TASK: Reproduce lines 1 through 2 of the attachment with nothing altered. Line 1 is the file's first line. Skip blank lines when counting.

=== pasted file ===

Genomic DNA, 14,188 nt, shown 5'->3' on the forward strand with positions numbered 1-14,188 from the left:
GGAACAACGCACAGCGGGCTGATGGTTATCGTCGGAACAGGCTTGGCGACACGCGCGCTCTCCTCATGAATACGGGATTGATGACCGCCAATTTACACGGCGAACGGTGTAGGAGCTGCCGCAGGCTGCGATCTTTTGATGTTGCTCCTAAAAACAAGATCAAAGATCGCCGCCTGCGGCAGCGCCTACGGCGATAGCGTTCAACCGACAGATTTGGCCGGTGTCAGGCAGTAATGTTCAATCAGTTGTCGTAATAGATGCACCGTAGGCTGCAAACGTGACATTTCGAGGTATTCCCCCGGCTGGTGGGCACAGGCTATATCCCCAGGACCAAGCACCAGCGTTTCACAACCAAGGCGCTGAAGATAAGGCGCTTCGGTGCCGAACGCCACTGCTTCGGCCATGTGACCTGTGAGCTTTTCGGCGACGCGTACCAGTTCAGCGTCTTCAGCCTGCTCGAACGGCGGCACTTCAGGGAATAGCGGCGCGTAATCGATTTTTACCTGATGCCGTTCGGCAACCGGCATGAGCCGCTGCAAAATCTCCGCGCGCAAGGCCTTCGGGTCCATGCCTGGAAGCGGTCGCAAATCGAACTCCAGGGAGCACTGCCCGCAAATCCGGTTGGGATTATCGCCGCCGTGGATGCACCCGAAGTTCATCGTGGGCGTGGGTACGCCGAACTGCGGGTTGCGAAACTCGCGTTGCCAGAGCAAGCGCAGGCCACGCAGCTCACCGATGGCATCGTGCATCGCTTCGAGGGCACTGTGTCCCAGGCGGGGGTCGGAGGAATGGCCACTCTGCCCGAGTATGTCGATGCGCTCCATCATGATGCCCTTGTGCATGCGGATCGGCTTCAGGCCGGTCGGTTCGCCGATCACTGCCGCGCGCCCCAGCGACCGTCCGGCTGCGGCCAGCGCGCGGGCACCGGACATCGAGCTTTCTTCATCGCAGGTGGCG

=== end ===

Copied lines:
Genomic DNA, 14,188 nt, shown 5'->3' on the forward strand with positions numbered 1-14,188 from the left:
GGAACAACGCACAGCGGGCTGATGGTTATCGTCGGAACAGGCTTGGCGACACGCGCGCTCTCCTCATGAATACGGGATTGATGACCGCCAATTTACACGGCGAACGGTGTAGGAGCTGCCGCAGGCTGCGATCTTTTGATGTTGCTCCTAAAAACAAGATCAAAGATCGCCGCCTGCGGCAGCGCCTACGGCGATAGCGTTCAACCGACAGATTTGGCCGGTGTCAGGCAGTAATGTTCAATCAGTTGTCGTAATAGATGCACCGTAGGCTGCAAACGTGACATTTCGAGGTATTCCCCCGGCTGGTGGGCACAGGCTATATCCCCAGGACCAAGCACCAGCGTTTCACAACCAAGGCGCTGAAGATAAGGCGCTTCGGTGCCGAACGCCACTGCTTCGGCCATGTGACCTGTGAGCTTTTCGGCGACGCGTACCAGTTCAGCGTCTTCAGCCTGCTCGAACGGCGGCACTTCAGGGAATAGCGGCGCGTAATCGATTTTTACCTGATGCCGTTCGGCAACCGGCATGAGCCGCTGCAAAATCTCCGCGCGCAAGGCCTTCGGGTCCATGCCTGGAAGCGGTCGCAAATCGAACTCCAGGGAGCACTGCCCGCAAATCCGGTTGGGATTATCGCCGCCGTGGATGCACCCGAAGTTCATCGTGGGCGTGGGTACGCCGAACTGCGGGTTGCGAAACTCGCGTTGCCAGAGCAAGCGCAGGCCACGCAGCTCACCGATGGCATCGTGCATCGCTTCGAGGGCACTGTGTCCCAGGCGGGGGTCGGAGGAATGGCCACTCTGCCCGAGTATGTCGATGCGCTCCATCATGATGCCCTTGTGCATGCGGATCGGCTTCAGGCCGGTCGGTTCGCCGATCACTGCCGCGCGCCCCAGCGACCGTCCGGCTGCGGCCAGCGCGCGGGCACCGGACATCGAGCTTTCTTCATCGCAGGTGGCG